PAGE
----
Using the right water temperature in your humidifier is important for prolonging the longevity of your product. Aside from the water temperature, it is also important to learn about the type of water that you should use in your humidifier.
You should put cold water in a humidifier regardless of whether you are using a cool-mist or warm-mist humidifier in your home. You could also opt to put warm water instead of hot water in your humidifier to prevent damage. If you opt to use warm water, ensure that the temperature of the water is not significantly higher than your room temperature.
This article will enlighten you about different humidifiers and their recommended water temperatures. It will also help you understand why using hot water in some humidifiers can damage the internal components of your humidifier. Continue reading for more insights.
This post will address:
- Do you put hot or cold water in a humidifier?
- What happens if you put hot water in a cool mist humidifier?
- What water do you put in a humidifier?
- Important considerations
Comprehensive Answer: Do You Put Hot or Cold Water in a Humidifier?
Generally, it is recommended to put cold or room temperature water in your humidifier regardless of whether you are using a cool mist or a warm mist humidifier. Using cold water ensures that the high water temperature of hot water will not damage your humidifier.
Below is a list of reasons why you should use cold or room temperature water in your humidifier.
Reduce risks of damage
Using cold or room temperature water will reduce the risks of damaging your humidifier, especially if the humidifier has not been designed for hot water purposes.
Low risks of injuries
You have a lower likelihood of getting burned when using cold water. Pouring hot water in a humidifier can lead to the release of hot steam, which increases your risk of burns, especially if you place the humidifier close to your face or skin.
Since warm-mist humidifiers have an inbuilt heating element, you do not need to worry about pre-heating the water before pouring it into the water tank in the humidifier.
Child and pet safe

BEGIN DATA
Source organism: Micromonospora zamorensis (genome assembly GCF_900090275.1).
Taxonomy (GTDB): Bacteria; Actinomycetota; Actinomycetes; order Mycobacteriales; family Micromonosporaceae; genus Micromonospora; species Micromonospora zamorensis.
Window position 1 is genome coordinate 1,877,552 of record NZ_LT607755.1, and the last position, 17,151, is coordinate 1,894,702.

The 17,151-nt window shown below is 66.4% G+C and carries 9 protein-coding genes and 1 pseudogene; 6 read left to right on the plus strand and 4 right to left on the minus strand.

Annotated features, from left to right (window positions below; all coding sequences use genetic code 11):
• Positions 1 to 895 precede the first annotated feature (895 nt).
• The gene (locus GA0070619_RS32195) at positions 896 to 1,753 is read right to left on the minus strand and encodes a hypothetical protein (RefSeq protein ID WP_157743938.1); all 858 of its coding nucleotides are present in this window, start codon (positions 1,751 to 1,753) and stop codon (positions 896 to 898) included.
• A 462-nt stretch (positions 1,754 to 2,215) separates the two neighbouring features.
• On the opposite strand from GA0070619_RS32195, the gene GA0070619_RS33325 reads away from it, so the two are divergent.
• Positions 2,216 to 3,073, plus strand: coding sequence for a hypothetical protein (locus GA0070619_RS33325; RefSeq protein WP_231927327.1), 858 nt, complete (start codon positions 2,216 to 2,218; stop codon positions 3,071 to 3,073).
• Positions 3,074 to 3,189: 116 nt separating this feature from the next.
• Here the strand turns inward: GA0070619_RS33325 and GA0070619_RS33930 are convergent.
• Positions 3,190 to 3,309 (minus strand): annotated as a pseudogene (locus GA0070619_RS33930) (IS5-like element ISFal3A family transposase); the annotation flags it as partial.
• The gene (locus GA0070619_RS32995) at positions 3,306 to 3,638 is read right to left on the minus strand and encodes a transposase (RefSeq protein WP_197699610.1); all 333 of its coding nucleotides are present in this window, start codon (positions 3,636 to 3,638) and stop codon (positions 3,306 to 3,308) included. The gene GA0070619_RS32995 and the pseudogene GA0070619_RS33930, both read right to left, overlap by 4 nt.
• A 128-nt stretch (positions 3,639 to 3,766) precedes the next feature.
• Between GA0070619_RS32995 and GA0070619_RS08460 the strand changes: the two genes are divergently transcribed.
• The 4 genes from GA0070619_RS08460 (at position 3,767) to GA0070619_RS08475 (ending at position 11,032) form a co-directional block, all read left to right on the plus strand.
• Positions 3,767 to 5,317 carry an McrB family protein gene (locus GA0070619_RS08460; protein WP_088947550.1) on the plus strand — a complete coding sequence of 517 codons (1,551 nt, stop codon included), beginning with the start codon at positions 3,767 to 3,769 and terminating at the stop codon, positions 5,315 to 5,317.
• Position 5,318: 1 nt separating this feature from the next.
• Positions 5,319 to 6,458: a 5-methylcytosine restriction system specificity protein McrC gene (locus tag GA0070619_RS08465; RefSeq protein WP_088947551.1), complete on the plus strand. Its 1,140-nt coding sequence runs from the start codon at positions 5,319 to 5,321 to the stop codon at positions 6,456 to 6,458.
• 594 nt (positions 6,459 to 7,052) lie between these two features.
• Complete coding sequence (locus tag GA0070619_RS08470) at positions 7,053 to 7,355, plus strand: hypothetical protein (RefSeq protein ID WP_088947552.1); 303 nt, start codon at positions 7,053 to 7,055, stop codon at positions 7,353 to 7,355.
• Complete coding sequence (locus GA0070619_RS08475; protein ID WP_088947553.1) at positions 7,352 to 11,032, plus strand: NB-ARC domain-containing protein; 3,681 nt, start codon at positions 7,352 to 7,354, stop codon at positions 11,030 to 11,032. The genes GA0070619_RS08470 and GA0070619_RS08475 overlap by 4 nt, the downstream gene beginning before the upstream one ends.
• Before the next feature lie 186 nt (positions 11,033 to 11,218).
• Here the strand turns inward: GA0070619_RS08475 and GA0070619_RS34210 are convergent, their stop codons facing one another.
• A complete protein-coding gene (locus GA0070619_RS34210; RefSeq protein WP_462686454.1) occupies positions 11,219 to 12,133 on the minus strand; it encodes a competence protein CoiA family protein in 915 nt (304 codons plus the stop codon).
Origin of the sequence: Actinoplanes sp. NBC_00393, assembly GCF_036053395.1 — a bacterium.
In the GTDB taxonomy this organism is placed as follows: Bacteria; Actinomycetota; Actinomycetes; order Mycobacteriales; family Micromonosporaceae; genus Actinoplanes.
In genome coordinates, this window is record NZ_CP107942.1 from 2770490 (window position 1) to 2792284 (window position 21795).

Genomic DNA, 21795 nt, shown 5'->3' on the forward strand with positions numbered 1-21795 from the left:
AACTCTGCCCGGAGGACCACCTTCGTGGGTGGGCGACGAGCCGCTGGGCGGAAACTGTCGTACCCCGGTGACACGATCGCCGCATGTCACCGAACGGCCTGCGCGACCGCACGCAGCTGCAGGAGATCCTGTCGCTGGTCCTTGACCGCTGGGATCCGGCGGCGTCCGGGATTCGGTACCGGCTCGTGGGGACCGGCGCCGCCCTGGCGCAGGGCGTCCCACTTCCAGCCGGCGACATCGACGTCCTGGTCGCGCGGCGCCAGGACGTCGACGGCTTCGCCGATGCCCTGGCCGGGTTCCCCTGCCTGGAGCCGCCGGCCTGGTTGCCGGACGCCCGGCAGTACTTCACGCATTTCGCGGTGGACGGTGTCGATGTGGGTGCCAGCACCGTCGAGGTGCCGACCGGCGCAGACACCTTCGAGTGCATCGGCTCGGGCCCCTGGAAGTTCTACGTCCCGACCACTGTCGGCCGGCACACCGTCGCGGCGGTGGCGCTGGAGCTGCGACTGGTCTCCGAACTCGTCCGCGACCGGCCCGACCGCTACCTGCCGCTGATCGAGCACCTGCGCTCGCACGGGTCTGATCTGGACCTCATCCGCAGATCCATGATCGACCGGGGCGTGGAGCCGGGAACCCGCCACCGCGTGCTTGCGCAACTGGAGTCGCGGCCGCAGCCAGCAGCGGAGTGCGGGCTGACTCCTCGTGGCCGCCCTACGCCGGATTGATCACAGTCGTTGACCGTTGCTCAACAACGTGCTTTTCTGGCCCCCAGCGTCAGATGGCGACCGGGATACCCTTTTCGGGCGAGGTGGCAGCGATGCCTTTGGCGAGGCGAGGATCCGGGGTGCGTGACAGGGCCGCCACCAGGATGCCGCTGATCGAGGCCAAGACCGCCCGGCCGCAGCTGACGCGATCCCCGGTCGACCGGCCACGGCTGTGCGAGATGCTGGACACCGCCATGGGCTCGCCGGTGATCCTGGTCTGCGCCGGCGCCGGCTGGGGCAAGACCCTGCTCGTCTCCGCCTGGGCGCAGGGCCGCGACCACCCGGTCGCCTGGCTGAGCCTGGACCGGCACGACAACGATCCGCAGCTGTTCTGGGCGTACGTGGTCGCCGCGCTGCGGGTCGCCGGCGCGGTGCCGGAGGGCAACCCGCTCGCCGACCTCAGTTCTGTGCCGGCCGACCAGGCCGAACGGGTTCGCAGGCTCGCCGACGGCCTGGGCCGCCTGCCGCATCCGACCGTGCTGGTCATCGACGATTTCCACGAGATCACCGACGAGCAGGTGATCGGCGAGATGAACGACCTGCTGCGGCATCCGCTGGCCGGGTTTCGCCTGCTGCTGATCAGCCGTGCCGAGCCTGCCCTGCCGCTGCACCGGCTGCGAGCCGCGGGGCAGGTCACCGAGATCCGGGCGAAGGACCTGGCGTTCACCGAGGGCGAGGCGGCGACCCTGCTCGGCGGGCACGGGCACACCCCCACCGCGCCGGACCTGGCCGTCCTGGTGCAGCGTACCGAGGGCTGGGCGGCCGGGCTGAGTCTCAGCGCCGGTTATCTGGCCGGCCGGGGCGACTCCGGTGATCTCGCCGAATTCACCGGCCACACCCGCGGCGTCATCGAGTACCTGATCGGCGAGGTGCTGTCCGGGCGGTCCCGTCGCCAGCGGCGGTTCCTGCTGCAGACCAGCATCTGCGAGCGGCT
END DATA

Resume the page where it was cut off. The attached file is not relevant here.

If you have children or pets around your home, hot water can increase the risks of burns or other injuries. Using cold or room temperature water will reduce the risks of injuries.
With this in mind, if you have children or pets, you should also consider investing in a cool-mist humidifier as opposed to a warm-mist humidifier. The cool-mist humidifier will add humidity to your room while at the same time reducing the risks of injuries.
Besides, unless you want to use a warm-mist humidifier with essential oils or decongestants like the Vicks Vaposteam tablets, a cool-mist humidifier is enough to keep your home adequately humidified.
What Happens If You Put Hot Water in a Cool Mist Humidifier?
As earlier stated, it is better to use cold water in a humidifier. If you are using a cool mist humidifier, then you should avoid putting hot water in the humidifier because the humidifier has not been designed to use hot water.
Risk of damage
Most cool mist humidifiers have a filter to prevent the release of dust particles or dirt into the air in your home. Putting how water in a cool mist humidifier can cause thermal damage. The hot water can damage the filter in the humidifier thereby reducing its ability to filter dirt or dust particles from the water.
If you expose the internal components of your cool mist humidifier to boiling water, you also risk thermal damage. Cool mist humidifiers have not been designed with heat-resistant plastic, as such some of the internal parts of the humidifier can get warped or distorted when exposed to hot water.
Leaching of Harmful Chemicals
Exposing plastics that are not heat resistant to hot water can also lead to the leaching of harmful chemicals such as phthalates and BPA.
The chemicals would leach into the water inside the humidifier and be released into the surrounding air in your home. Exposure to these harmful chemicals can affect your health and that of the people living in your home.
As such, using hot water in a cool mist humidifier is not recommended. If you want warm or hot mist, a warm-mist humidifier or a dual-mist humidifier would be a great option because they are heat resistant. Using cold water in your cool-mist humidifier will ensure that the humidifier lasts longer compared to when you use hot water.
When it comes to most humidifiers, if a customer uses the humidifier for something else that differs from its intended purpose, a manufacturer can declare the warranty void.
In the case of water temperature, if you put hot water in a cool mist humidifier and your humidifier gets damaged because of exposure to the high water temperature, your manufacturer will declare your warranty void and refuse to repair or replace the humidifier.